Monday, July 27, 2015

No More Heroes - Why?

Their is a difference between fast and agile.
I hit a nerve last week with my blog.  I spoke about the quite heroism that goes into keeping the global economy running.  It was greeted with a great deal of enthusiasm but I also received some push-back.  Someone I respected, Geoffrey Dunn, mentioned that he didn’t want to work for firm which expected heroism from its employees.  He preferred boring work days punctuated with routine successful software releases.  He even put together a hashtag stating that we need #nomoreheroes in the world of software development.  After some thought, I realized he had a point.  The global economy must also be sustainable where heroism is not necessary.  

One of the most important principles of the Agile Reformation is:

Agile processes promote sustainable development.  The sponsors, developers, and users should be able to maintain a constant pace indefinitely.  

I think that this is one of the most overlooked principles of agile.  Work that requires attention to detail, creativity, and intellectual muscle power just isn’t successful when it is being rushed.  Psychologists, describe a period where we are most productive as a state of “flow.”  This is a state where we have focus, and complete immersion in what we are doing.  It typically requires being well rested, limiting distractions and having the opportunity to do something which is intrinsically rewarding. 

Sadly, most companies do not see software development and technology as a “force-multiplier” for their business but as a cost center to be controlled.  Thus, they try to jam as much software development into as little time as possible with employees they consider expendable.  The worst example of this is in the computer game industry. “Crunch time” and “death marches” have become synonymous with software development because many people who control businesses is have no understanding how software is built and who does the work. They just think software is magic that can be conjured up in a moment’s notice. The reality is that human beings require sleep, food, clear goals, and empathy to accomplish goals.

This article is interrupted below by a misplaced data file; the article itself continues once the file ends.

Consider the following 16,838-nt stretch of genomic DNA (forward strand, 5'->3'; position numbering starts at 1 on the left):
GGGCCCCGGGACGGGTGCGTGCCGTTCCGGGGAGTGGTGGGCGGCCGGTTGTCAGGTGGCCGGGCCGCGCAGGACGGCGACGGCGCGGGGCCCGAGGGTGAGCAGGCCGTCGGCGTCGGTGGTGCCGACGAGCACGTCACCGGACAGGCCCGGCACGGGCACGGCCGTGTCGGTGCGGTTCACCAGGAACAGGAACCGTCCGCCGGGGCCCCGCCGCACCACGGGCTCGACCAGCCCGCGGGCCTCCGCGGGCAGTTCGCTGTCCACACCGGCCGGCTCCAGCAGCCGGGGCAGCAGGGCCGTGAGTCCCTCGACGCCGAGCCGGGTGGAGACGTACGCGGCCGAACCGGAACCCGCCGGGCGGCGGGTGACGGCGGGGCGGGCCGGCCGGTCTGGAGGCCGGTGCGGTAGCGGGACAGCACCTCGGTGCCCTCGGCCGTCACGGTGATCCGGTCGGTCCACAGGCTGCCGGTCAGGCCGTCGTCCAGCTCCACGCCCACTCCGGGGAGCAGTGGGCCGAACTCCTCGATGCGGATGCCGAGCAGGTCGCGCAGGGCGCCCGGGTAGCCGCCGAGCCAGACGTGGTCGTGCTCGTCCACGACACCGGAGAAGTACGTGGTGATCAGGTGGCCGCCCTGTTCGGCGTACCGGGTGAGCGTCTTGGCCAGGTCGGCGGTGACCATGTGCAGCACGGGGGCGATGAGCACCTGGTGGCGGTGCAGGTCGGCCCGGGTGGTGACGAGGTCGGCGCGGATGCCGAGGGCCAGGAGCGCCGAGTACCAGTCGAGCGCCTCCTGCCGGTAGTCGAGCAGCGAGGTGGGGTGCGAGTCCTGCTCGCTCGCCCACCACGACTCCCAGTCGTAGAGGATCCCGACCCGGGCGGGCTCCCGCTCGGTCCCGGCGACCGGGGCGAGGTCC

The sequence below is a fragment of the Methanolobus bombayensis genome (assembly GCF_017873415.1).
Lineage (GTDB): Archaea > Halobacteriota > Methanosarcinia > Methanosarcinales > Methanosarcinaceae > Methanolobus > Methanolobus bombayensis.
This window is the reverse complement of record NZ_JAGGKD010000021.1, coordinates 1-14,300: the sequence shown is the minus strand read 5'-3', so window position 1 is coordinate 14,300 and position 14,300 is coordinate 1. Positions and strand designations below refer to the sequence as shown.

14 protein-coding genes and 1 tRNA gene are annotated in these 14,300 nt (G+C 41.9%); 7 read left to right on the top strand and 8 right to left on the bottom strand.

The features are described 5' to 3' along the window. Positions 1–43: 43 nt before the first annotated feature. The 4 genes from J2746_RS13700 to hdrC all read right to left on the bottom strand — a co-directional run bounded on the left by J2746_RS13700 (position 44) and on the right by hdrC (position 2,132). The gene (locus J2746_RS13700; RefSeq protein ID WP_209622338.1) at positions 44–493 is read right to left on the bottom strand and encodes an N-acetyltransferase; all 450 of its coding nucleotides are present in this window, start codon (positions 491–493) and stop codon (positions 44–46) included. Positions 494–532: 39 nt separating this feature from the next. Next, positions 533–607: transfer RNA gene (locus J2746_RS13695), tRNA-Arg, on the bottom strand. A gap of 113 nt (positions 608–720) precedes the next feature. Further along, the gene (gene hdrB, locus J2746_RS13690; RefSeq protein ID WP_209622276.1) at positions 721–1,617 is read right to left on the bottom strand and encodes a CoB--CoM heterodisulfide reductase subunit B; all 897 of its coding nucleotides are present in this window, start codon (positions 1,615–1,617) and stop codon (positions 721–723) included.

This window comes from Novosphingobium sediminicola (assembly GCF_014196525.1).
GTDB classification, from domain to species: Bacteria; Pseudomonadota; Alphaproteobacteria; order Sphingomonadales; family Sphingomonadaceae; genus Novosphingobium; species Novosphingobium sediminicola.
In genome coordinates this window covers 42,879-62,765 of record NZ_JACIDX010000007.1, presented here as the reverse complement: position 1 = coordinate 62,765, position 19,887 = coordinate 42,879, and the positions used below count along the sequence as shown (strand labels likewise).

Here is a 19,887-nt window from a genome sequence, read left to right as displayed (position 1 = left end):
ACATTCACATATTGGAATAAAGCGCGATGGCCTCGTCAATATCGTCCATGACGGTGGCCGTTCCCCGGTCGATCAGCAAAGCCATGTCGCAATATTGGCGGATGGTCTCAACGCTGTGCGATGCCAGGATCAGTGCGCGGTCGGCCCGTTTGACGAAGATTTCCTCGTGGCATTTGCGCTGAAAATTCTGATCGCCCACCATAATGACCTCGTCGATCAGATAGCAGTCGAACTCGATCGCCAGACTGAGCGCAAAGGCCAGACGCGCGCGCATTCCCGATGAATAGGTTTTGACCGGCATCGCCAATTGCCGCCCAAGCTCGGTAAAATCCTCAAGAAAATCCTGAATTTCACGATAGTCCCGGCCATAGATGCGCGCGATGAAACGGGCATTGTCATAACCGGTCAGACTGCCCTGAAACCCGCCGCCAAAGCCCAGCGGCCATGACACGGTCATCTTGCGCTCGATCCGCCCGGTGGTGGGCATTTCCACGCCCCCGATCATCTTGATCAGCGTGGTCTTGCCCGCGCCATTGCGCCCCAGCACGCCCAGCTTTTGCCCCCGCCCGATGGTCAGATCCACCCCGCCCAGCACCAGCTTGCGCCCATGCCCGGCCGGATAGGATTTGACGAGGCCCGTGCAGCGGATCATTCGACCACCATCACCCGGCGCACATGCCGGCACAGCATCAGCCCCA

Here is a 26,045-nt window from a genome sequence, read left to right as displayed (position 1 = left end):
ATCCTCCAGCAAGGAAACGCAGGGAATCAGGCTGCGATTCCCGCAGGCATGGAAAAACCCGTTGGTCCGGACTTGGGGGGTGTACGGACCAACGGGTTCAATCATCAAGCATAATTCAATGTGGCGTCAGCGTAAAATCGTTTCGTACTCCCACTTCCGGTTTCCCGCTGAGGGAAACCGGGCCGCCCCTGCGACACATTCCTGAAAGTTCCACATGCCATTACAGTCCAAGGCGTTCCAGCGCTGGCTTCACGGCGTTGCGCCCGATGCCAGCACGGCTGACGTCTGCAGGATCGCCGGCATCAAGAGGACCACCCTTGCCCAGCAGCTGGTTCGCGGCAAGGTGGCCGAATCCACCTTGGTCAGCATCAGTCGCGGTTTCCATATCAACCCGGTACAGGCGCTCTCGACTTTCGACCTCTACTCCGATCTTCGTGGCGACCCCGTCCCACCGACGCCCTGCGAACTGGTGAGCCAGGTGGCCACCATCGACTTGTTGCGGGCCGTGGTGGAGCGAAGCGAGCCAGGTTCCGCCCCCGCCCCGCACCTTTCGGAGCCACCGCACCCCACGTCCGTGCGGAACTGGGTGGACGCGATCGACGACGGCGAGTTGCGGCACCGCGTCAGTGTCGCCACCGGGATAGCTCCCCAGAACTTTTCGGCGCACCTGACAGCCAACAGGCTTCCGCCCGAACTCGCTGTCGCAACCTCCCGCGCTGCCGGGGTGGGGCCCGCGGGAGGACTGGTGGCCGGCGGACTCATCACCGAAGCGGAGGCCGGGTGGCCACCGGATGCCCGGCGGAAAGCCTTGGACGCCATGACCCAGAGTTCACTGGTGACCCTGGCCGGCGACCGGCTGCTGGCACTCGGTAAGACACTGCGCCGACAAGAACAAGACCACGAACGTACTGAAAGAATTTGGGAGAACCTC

The global economy is moving very fast.  So fast that it is hard for business people to stay ahead of the decision curve.  This means they make unrealistic demands on the people who help keeping the business running; the software developers and engineers.  This is why they are being asked to work long hours.  This is why they are under so much pressure.  It is also why there is so much desire for outsourcing and contract workers because in a “gig economy” workers need to be added and removed from projects at a moment’s notice.  

I want to argue there is a difference between fast and agile.  A fast workplace grinds out work at a blistering pace but it may be of questionable quality and utility.  An agile workplace delivers on a constant basis and it is high quality and provides value to the business. A fast workplace burns through its employees like they are fire wood.  An agile workplace treats its people like the skilled artisans and helps them grow and develop.  A fast workplace is moving quickly but has no idea where it has gone and where it is going.  An agile workplace knows where it has been and where it is going to go next.  When plans change they easily make changes.  A fast company will crash in a spectacular way and then make a course correction.  

I agree that companies should have #nomoreheroes.  If firms are led correctly and with attention paid to more agile means of doing business success should be a routine activity rather than the result of heroism.  

Until next time.